My view is that if we all had psychological landscapes where our personalities resided and existed. If we all had our own little worldviews within our heads. Where emotion existed as the weather. Where our knowledge took the form of buildings. Our inner architecture would be scrambled by the external forces of the world.
One of the biggest external pressures, particularly facing our teenaged generation, is social anxiety and social rejection. Instead of our emotions being impacted by a light drizzle, it devours our self-image like a hurricane and an earthquake shredding our lives apart.
Forcing us to coexist with the views and knowledge that we can use to take refuge. To scramble out of fear and neglect from the external pressures of rejection into a lonely life within an invisible box. Waiting for the weather to pass, without a clue as to when that is.
A structure built out of the scraps that our world allows us to live inside. A state where we are convenient to those who like to step on others. A laughing stock for the bullies, for the dominant alphas. We live in a culture of people who allow the belief system that we can be better than others. In that space, we allow the terms “loser” or “faggot” to be slammed on innocent kids in our schools.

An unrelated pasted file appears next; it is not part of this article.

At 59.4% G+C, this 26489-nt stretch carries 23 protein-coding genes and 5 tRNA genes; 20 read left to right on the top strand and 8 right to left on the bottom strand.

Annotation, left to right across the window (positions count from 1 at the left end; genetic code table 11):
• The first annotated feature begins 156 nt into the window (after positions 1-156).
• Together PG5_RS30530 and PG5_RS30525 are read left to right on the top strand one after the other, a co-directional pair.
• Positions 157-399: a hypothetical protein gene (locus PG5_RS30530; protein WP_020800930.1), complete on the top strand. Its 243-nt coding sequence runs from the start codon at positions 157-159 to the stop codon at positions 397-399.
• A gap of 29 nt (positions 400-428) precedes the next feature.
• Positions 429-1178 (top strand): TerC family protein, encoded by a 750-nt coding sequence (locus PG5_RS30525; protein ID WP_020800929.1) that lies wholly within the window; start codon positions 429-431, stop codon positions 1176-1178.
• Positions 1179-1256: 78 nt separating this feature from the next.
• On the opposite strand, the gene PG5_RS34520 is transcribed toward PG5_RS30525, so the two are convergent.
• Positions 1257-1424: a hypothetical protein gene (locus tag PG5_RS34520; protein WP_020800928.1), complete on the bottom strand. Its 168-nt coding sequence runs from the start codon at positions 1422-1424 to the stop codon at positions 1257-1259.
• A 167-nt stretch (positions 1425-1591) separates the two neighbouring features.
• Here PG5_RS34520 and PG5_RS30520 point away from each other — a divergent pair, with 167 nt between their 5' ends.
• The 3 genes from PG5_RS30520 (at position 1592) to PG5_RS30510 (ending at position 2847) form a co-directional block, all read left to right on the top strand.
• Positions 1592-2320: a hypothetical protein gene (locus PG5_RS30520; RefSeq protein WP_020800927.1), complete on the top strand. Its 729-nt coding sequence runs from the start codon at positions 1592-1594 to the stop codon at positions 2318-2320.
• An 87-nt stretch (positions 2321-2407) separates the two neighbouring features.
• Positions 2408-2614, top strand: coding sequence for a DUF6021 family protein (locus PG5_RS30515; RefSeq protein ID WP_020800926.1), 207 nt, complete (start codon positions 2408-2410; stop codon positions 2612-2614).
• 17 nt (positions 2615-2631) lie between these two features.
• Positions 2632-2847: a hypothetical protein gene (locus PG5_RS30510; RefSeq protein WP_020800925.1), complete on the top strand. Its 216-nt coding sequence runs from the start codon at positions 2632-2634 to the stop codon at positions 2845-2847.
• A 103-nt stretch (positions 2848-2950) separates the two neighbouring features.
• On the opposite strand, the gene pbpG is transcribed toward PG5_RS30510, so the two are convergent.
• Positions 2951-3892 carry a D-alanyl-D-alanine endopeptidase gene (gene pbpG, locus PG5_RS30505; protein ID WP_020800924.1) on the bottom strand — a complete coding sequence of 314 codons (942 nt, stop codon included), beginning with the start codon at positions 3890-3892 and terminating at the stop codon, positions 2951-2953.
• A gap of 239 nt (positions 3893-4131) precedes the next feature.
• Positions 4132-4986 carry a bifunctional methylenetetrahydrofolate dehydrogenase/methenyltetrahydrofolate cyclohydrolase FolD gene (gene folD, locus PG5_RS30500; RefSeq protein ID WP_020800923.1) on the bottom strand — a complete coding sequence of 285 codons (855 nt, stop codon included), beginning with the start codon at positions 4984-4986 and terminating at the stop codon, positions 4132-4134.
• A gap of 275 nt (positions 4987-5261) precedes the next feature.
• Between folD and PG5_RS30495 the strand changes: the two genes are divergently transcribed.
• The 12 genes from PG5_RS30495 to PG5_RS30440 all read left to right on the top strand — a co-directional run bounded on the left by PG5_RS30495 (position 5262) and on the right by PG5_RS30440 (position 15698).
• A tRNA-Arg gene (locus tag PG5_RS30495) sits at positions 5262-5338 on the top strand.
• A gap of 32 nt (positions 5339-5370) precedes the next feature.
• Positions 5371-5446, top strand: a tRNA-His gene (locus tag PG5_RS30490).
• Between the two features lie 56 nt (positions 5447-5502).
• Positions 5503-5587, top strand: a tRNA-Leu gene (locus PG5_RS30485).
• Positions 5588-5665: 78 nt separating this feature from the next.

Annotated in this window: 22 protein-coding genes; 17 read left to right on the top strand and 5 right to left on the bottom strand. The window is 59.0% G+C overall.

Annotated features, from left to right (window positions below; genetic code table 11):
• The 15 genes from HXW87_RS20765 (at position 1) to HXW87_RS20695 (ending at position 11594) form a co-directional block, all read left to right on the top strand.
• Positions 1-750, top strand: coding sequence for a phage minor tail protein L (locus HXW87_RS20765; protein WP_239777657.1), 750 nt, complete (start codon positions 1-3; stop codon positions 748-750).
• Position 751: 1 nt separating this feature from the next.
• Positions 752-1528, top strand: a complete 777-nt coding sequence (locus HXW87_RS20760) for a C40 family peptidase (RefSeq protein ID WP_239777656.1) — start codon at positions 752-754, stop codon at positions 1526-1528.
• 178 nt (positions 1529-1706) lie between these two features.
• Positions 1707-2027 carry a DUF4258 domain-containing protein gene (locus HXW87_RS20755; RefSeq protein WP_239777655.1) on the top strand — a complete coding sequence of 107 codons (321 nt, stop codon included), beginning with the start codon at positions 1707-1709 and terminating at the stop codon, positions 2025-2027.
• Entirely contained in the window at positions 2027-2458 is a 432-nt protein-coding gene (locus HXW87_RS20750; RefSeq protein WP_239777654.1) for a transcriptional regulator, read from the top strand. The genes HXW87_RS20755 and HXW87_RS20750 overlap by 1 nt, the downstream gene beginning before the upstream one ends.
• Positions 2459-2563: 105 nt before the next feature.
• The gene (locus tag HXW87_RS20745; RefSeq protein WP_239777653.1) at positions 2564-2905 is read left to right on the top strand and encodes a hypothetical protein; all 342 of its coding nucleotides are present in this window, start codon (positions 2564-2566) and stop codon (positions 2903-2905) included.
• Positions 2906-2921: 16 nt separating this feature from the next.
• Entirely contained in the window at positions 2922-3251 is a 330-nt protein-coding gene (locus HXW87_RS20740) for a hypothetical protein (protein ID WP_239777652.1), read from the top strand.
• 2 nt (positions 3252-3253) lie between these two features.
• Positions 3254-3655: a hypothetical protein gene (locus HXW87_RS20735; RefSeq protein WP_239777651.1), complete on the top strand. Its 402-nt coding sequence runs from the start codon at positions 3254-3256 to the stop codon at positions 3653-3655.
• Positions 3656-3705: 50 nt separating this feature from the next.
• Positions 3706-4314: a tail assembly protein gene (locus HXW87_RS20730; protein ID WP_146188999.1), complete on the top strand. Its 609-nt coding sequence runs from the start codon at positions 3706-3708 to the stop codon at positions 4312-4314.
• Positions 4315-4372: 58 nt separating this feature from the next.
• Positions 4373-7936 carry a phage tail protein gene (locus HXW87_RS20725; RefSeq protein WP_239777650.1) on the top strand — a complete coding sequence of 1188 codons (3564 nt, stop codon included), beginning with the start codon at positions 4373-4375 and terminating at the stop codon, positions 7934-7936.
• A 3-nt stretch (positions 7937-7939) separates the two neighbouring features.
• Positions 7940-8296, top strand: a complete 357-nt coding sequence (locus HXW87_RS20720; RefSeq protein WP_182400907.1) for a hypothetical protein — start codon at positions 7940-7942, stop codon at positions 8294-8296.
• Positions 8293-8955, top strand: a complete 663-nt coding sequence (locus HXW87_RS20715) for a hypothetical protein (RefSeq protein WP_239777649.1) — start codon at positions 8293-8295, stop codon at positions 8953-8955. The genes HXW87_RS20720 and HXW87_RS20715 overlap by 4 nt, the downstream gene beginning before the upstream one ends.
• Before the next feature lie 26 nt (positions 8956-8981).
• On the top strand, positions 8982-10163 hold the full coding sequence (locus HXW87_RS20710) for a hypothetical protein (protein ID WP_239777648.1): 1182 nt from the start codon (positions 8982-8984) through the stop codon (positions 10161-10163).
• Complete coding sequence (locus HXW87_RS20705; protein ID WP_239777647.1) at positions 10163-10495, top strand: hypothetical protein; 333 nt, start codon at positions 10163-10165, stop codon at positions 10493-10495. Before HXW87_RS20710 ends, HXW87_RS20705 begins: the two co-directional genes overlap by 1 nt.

That as a collective while we may all live in physical boxes. The impact of rejection is enormous on other people. So enormous that we change the very fabric to determine who we are as individuals. Whether it’s mum looking out for us or a bitchy waitress having a dig over a lactose infused banana milkshake. We are now living inside an invisible box, a place for us to now call home.
Now it all might sound a little depressing by now. Apologies if that’s now how you feel. However, the box is a beautiful place. A somewhat necessary place. Somewhere we can thrive and grow. Though cabin fever is a claustrophobic parameter of living within the confines of our box, we still have ourselves. That’s ultimately what we will build on in our next catch up with regards to love and relationship. So stay tuned for more!
Thanks for checking in!